History of Plastic Recycling
Plastic is one of the most popular building materials of modern human culture, but its widespread use brought us many problems and caused environmental
dangers of unprecedented scale. Since its mass adoption in the 1950s, discarded plastic products have filled landfills and contained seas and earth with
materials that will not break down for centuries and centuries. To combat this problem, governments of many countries around the world formed rules for
recycling plastic, established industrial processes for transforming discarded plastic into useful materials, and educated communities to the benefits of
recycling all around the world.
One of the largest recycling efforts of the 20th century happened of course during wars when governments demanded of their people to donate their unused
metals, tires and even nylon, but the notion of recycling plastic came only after the environmental revolutions of 1960s. During those years people really
started noticing the impact of plastic waste on environment, and started laying groundwork for future recycling efforts. First plastic waste recycling mill
in the world was created in Conshohocken, Pennsylvania in 1972, marking the beginning for all future recycling plants. As years went by, government
programs and eco-friendly communities slowly started to educate regular people into habit of recycling and forcing manufacturers to start producing easier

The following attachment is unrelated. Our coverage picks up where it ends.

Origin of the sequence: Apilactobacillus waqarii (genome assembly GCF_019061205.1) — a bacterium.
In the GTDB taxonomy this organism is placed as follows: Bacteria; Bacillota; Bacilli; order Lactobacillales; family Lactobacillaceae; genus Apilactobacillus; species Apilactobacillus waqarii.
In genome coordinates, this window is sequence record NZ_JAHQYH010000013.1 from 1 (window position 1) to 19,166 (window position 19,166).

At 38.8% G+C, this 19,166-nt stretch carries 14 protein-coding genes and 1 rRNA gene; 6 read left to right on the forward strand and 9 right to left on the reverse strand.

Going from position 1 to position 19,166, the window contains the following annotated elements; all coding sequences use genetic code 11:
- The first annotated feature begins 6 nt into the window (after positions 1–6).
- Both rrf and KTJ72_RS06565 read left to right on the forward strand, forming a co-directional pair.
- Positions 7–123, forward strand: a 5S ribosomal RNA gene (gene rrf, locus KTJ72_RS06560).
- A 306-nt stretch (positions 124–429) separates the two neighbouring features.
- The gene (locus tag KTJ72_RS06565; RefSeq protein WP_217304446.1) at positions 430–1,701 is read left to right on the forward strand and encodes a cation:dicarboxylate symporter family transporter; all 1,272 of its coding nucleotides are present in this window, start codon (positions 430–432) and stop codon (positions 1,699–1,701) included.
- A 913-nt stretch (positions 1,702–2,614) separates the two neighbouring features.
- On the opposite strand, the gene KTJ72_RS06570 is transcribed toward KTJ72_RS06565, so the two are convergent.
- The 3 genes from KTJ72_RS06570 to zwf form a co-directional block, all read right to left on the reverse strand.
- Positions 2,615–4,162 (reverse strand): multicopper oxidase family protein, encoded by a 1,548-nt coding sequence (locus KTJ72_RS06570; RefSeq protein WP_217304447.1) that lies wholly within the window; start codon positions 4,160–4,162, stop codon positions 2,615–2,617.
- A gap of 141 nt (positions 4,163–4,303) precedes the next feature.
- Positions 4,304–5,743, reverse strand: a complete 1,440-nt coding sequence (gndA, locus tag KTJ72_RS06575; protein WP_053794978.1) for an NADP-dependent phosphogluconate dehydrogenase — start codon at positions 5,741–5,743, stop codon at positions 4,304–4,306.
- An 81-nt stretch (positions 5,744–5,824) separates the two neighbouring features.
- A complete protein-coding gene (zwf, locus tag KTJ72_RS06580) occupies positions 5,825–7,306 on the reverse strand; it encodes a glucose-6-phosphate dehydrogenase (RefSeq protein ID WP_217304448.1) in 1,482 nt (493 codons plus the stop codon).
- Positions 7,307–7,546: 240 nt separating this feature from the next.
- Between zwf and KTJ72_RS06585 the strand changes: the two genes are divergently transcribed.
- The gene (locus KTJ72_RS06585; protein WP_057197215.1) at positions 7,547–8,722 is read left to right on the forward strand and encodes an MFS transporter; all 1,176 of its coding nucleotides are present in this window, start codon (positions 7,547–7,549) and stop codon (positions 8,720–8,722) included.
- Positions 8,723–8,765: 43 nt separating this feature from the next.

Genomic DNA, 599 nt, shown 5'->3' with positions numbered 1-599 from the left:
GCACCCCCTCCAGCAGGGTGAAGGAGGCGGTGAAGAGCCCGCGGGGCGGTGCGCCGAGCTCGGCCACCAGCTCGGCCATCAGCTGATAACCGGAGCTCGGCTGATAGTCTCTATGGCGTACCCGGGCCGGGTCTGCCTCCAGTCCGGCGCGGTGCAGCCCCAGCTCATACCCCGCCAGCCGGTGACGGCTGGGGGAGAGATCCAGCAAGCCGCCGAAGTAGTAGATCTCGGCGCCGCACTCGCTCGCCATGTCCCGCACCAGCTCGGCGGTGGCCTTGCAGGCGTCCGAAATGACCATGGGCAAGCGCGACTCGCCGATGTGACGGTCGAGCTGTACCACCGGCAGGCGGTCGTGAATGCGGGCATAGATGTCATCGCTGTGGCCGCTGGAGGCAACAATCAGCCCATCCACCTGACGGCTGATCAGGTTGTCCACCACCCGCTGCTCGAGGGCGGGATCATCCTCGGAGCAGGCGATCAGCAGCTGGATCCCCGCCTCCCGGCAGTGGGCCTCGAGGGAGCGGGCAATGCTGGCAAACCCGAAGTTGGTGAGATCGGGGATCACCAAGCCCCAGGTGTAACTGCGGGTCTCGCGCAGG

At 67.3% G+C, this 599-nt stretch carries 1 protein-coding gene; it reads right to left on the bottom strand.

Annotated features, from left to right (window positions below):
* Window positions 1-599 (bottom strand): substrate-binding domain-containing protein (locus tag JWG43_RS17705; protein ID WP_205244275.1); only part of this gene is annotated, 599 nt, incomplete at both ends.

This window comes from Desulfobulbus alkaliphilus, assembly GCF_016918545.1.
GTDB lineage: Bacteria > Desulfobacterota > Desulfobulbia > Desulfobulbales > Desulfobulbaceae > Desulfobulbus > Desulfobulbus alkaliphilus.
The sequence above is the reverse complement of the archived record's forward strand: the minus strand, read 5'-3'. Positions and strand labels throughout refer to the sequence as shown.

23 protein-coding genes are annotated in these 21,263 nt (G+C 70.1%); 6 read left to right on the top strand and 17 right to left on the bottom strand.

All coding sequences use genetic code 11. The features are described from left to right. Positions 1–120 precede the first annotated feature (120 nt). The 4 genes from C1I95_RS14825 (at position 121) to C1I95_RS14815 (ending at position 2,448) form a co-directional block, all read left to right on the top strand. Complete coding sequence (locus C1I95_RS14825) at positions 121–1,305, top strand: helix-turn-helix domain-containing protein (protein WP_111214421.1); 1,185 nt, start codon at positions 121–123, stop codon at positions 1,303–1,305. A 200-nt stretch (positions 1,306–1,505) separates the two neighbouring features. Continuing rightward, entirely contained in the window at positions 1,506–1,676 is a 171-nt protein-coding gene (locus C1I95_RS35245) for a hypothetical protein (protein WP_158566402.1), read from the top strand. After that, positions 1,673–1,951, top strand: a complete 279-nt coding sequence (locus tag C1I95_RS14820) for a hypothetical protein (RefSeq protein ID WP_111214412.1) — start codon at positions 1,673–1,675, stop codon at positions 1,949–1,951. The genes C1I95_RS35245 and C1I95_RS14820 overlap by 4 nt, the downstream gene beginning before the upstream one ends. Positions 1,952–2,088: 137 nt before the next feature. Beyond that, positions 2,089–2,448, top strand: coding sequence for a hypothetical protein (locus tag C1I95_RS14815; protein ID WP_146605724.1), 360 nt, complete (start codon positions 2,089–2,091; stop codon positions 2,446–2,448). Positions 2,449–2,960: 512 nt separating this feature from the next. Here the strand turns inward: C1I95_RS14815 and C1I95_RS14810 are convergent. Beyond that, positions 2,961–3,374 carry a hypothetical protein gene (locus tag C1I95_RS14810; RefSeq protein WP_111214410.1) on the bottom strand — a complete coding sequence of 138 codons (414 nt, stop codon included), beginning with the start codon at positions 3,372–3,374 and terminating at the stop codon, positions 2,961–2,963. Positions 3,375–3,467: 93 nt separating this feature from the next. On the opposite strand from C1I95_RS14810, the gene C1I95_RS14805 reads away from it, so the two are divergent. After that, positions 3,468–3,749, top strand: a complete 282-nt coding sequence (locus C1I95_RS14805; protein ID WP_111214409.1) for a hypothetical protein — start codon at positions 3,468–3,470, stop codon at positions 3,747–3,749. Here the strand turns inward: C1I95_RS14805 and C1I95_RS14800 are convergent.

to recycle plastic. Their efforts came to life during 1980s and 1990s with the adoption of PETE and HDPE plastic, which were designed with recycling in
mind. These recyclable plastic products were introduced by Plastic Bottle Institute of the Society of the Plastics Industry and clearly marked on their
containers by logo of triangle made of arrows.
The process of recycling plastic is not as simple as recycling paper, glass and metals, because the greater number of steps involved for extracting dyes,
fillers and other additives that can be found in “virgin” plastic. First step in their recycling is sorting by the type of resin that is in their structure
(seven basic types) and in some cases additionally sorted by color. After that, plastic is chopped into small pieces, cleaned to remove debris and small
residue, melted down and compressed into pellets named nurdles. These small pellets are then transported to plastic processing plants where they are
introduced into manufacturing process.
Because of the complicated recycling process and unwillingness of people to properly dispose of their unwanted plastic, recycling rates of plastic lag far
behind of other items such as paper, glass and metal. In 2008 only 6.5% (2.2 million tons) of post-consumer plastic waste was recycled, 7.7% (2.6 million
tons) was burned for energy and 85.5% (28.9 million tons) went to landfills.